Whānau sticks with tradition of Māori names for their children despite recent statistics

By Te Kāea
Ngāreta-Aroha Kopa-Dickson - Photo / Kopa whānau

While recent statistics released by the Department of Internal Affairs show that Māori names have failed to make the top 100 most popular baby names for 2014, one whānau say the passing on of Māori names to their children is an embedded tradition among them.

Statistics show that for the last 14 years, Māori boys names have failed to make the top 100, while Manaia, Anahera and the possibility of Maia as a Māori name, have featured sporadically over the same time period for Māori girls names.

Roimata Aroha Kopa, (Te Arawa, Ngāpuhi) gave birth to a healthy baby girl on Monday in Auckland. 

She says that while there is a general understanding of tradition when it comes to name-giving, sometimes the influences of today can depict the names Māori parents give their children.  She also believes it can be a special spiritual moment when choosing the right name, whether Māori or non-Māori, for your child.

For Ms Kopa’s whānau in Ōtaua, Northland, new-borns were taken to their tohunga, Rē Kauere, who would gift a suitable name for them when needed; a tradition that has since ended with the passing of Ms Kopa’s grandparents.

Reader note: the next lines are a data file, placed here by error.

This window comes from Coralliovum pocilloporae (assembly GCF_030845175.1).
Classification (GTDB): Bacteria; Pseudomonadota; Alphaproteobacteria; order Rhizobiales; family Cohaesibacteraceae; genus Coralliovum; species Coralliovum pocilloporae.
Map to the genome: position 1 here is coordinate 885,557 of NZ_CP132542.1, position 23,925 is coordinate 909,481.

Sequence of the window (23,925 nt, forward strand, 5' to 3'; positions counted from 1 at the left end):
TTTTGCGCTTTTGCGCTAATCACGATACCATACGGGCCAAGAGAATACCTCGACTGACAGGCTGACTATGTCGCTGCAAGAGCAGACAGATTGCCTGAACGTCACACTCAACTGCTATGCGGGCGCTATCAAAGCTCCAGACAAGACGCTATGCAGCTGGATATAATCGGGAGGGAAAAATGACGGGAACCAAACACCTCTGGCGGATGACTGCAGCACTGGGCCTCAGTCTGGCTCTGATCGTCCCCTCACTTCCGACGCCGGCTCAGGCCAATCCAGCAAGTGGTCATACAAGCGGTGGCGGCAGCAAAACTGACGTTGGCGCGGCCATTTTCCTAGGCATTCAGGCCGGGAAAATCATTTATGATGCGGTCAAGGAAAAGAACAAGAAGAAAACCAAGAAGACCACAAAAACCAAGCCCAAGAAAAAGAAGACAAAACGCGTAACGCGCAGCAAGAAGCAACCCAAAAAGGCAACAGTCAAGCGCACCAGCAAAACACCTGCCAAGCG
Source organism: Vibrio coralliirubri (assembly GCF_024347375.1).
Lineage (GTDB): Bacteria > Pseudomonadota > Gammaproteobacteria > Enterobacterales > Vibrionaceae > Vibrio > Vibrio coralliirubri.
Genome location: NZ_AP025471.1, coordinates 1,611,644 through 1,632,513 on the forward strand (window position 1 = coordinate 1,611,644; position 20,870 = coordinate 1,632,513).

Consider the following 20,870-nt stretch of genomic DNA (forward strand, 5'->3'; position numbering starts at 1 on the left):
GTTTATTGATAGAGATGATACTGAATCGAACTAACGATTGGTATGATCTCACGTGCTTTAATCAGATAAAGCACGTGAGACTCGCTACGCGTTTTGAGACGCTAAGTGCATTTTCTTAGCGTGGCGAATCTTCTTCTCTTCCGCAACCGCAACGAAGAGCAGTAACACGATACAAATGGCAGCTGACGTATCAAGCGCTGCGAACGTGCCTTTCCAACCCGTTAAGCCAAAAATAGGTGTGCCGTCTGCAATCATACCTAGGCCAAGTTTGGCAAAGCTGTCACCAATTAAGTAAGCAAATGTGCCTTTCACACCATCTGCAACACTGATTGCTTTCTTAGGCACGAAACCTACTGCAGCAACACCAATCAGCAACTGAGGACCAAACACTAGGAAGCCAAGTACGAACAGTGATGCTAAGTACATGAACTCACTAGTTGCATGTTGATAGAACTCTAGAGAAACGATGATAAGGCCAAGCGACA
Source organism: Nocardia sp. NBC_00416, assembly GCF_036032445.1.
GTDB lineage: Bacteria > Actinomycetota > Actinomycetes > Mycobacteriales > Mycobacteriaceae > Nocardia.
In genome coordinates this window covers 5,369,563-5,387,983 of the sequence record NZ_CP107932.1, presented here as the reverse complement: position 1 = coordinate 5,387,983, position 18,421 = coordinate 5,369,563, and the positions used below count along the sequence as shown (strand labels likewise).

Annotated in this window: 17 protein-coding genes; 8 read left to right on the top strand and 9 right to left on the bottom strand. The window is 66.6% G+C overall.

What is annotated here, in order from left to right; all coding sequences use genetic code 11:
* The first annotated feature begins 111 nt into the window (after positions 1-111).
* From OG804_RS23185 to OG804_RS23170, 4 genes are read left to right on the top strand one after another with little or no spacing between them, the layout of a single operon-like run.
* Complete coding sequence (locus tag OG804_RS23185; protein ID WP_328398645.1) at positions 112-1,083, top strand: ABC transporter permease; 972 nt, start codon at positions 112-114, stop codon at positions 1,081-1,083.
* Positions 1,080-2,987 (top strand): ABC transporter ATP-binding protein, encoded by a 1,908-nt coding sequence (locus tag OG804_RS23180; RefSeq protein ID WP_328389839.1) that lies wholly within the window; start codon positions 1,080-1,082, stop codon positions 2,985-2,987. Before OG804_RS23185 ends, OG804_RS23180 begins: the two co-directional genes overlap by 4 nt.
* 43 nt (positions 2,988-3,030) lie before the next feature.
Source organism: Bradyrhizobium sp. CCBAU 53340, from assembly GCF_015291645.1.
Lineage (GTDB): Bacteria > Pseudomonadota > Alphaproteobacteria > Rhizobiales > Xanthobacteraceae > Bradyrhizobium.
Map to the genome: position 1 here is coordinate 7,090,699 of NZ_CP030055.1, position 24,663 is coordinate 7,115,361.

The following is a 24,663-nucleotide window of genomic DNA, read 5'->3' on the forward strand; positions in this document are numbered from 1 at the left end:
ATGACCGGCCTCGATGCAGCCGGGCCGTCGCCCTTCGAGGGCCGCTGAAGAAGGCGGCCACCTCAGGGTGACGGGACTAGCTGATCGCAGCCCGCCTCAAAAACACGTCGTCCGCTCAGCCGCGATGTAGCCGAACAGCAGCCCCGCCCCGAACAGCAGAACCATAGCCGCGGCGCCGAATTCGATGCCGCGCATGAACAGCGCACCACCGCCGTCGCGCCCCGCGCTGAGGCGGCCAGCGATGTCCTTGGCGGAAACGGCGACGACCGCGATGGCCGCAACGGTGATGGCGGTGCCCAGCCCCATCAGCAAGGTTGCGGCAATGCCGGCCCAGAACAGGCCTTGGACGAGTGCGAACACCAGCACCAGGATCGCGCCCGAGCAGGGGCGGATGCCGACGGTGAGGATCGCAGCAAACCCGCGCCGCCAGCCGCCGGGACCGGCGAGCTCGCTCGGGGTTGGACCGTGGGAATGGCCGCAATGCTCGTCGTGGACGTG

Ngāreta-Aroha Kataraina Arihia Kopa-Dickson, born on January 5, 2015.  ‘Ngāreta-Aroha’, meaning ‘the love letters’ that her mum would write as a young child.  Coincidently, both new parents also have ‘Aroha’ as their middle names.  ‘Kataraina’, is after Ms Kopa’s grandmother on her father’s side and great-grandmother on her mother’s side, and ‘Arihia’, after her pillar of strength, her older sister.

Regardless of recent statistics, Ms Kopa supports the idea of giving Māori first names as a way of keeping te reo alive, honouring whakapapa lineage and maintaining hapū or iwi traditions.

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